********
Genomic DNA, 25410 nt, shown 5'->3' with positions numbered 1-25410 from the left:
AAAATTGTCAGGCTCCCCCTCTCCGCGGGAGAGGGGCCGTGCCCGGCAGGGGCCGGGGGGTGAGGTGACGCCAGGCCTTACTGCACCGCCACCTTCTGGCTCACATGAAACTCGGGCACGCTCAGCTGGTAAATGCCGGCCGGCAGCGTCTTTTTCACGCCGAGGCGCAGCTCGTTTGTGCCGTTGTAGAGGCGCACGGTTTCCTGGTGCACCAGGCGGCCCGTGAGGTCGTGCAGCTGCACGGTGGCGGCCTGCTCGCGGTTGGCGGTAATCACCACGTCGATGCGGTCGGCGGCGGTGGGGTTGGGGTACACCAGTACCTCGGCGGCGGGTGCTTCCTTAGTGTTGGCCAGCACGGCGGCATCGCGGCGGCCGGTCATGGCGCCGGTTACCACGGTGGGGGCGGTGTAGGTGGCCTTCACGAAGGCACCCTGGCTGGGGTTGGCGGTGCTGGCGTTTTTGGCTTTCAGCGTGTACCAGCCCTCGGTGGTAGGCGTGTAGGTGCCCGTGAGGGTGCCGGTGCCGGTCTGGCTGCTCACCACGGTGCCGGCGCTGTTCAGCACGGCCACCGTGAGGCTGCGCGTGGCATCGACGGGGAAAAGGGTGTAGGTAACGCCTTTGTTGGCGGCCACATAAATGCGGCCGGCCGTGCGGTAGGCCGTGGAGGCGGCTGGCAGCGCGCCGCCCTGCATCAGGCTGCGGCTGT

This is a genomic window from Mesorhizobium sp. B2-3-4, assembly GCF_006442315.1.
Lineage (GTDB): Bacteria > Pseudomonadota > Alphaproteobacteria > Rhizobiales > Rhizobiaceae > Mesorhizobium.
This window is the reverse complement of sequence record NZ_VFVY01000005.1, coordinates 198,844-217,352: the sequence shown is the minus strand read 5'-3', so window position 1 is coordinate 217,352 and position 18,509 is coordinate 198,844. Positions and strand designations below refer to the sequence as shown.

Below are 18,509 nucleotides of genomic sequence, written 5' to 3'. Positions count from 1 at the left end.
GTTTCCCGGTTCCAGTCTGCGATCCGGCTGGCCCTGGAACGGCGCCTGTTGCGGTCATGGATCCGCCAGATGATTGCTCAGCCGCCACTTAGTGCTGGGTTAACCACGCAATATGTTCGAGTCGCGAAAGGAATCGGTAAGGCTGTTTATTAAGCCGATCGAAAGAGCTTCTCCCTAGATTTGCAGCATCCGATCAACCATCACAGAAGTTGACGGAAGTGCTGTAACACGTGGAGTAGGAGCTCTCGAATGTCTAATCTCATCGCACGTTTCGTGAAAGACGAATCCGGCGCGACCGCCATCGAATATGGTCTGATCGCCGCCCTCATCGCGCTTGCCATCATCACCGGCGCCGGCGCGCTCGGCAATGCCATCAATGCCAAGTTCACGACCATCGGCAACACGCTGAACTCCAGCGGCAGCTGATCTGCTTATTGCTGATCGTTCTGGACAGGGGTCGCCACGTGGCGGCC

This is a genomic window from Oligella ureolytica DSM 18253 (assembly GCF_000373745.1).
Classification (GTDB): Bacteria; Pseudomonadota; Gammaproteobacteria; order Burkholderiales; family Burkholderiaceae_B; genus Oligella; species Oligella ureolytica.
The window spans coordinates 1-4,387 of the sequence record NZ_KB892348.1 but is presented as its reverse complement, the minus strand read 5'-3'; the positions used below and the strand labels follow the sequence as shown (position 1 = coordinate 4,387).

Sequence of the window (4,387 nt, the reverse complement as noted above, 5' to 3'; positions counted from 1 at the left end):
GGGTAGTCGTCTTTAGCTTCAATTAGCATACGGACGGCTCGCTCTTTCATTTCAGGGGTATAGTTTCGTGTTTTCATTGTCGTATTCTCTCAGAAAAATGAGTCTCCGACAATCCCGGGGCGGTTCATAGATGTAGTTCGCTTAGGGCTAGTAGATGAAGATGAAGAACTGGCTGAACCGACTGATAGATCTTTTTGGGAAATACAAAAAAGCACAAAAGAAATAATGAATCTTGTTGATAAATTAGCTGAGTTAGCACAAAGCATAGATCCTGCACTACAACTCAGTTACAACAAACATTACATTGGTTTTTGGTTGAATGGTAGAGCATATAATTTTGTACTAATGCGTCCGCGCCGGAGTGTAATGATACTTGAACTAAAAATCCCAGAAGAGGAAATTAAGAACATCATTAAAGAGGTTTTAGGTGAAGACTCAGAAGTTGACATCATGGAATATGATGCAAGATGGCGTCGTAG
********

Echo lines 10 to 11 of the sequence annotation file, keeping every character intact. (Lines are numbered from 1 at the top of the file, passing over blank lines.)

The window spans coordinates 1-4,387 of the sequence record NZ_KB892348.1 but is presented as its reverse complement, the minus strand read 5'-3'; the positions used below and the strand labels follow the sequence as shown (position 1 = coordinate 4,387).

Sequence of the window (4,387 nt, the reverse complement as noted above, 5' to 3'; positions counted from 1 at the left end):